A father from Vermont wrote an impassioned obituary for his daughter who died after a years-long battle with opioid addiction and used the moment to call for more paths toward rehabilitation for those hoping to recover from substance abuse.
Edwin Webbley’s 31-year-old daughter, Megan Webbley, was at a New Hampshire rehabilitation clinic seeking help for opioid addiction when she passed away unexpectedly on September 29, he explained in an obituary published on October 7.
“Specifically, she died of an overdose, finally losing her battle with addiction,” Webbley wrote on the Seven Days website. “She was in Manchester, N.H., seeking treatment for her addiction. We have no clear picture of what went wrong.”
Megan was a mother of four children who were “collectively the light of her dark life.”
“Though shadowed by opiate addiction, Megan enjoyed a big smile and an infectious laugh,” he said. “She loved all kinds of music, dancing and doing her makeup. Empathetic in the extreme, she was the underdog’s biggest advocate. And against all circumstances, when she could be, she was a loving, gentle and doting mother.”
Megan struggled with opioid addiction since falling from a cliff and landing face-first into rocks in 2005. Doctors believed Megan had experienced a traumatic brain injury (TBI) and prescribed her “liberal doses of opiates,” Webbley claims.
“They suspected a TBI, but when they prescribed her liberal doses of opiates, she lost control of her life,” he said of the powerful medications. “She would be in and out of rehab – and jail – for the next 14 years.”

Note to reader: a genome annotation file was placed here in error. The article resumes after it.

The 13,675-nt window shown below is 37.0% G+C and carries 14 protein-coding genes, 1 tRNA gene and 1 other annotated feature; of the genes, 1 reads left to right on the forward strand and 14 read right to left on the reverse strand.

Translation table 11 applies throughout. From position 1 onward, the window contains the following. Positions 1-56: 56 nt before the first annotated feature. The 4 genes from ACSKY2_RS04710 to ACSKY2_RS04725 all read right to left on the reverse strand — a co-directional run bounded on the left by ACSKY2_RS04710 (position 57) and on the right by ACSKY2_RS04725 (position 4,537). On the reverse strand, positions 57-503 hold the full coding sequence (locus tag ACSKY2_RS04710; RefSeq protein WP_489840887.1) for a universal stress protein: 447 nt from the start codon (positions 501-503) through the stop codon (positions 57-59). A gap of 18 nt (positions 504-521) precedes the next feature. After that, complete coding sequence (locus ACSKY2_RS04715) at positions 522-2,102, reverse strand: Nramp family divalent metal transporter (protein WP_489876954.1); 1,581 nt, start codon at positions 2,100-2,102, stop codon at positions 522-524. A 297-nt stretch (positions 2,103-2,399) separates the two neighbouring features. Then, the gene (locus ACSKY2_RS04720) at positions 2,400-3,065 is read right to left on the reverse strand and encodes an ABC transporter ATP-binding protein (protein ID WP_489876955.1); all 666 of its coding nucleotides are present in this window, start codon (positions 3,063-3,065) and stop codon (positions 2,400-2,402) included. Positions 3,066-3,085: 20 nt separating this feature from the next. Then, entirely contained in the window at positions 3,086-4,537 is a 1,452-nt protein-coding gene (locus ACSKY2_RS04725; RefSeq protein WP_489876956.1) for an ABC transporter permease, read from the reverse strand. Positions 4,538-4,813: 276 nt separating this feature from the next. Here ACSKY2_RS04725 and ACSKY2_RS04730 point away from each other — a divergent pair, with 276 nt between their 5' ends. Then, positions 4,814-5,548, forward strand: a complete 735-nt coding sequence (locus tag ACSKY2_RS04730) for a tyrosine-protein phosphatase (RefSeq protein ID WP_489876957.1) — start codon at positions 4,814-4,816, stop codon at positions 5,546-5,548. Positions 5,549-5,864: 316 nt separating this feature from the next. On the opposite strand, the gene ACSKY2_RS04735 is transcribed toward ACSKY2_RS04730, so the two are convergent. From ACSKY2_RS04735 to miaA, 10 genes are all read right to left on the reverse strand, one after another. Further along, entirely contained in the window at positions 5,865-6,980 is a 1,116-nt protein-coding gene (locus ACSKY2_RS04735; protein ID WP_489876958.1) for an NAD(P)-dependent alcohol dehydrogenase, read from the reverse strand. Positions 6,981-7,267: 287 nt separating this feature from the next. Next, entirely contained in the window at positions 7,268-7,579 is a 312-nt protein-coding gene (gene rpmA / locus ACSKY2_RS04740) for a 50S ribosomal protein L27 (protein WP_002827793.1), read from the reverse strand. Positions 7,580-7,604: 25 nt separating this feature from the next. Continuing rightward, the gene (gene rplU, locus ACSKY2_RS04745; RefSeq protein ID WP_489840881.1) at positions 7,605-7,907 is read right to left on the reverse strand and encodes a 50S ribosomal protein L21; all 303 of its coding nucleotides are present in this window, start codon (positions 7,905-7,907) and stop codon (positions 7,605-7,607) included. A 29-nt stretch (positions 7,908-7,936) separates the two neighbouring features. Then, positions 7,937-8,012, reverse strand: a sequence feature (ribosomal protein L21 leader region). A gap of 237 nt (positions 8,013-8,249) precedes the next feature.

According to the National Institute on Drug Abuse, more than 130 people die in the United States every day after overdosing on opioids, which can range from prescription pain medications, heroin to fentanyl. The organization found that 21 to 29 percent of patients who are prescribed opioids for chronic pain end up misusing them.
Webbley called on Vermont’s Department for Children and Families to readjust the way they approach parents who are struggling with addiction.
“To editorialize, I am hoping that the Department for Children and Families rethinks its mission to be the punisher of addicted mothers, the separator of families and the arbiter of children’s futures, and instead embrace a mission of enhanced rehabilitation,” he wrote. “We, as a state, are overwhelmed by addiction. We have almost nowhere to turn. I encourage enhanced funding for treatment in general and using DCF as a gateway for mothers with addiction to get help.”
“Because, as one would guess, once a mother is separated from her children, desperation sets in, even with the brightest and most determined of mothers,” Webbley continued. “Megan Angelina Webbley was that bright and determined mother… with a fatal disease and a dearth of treatment options.”
If you or someone you know is struggling with addiction, please contact the SAMHSA substance abuse helpline at 1-800-662-HELP.
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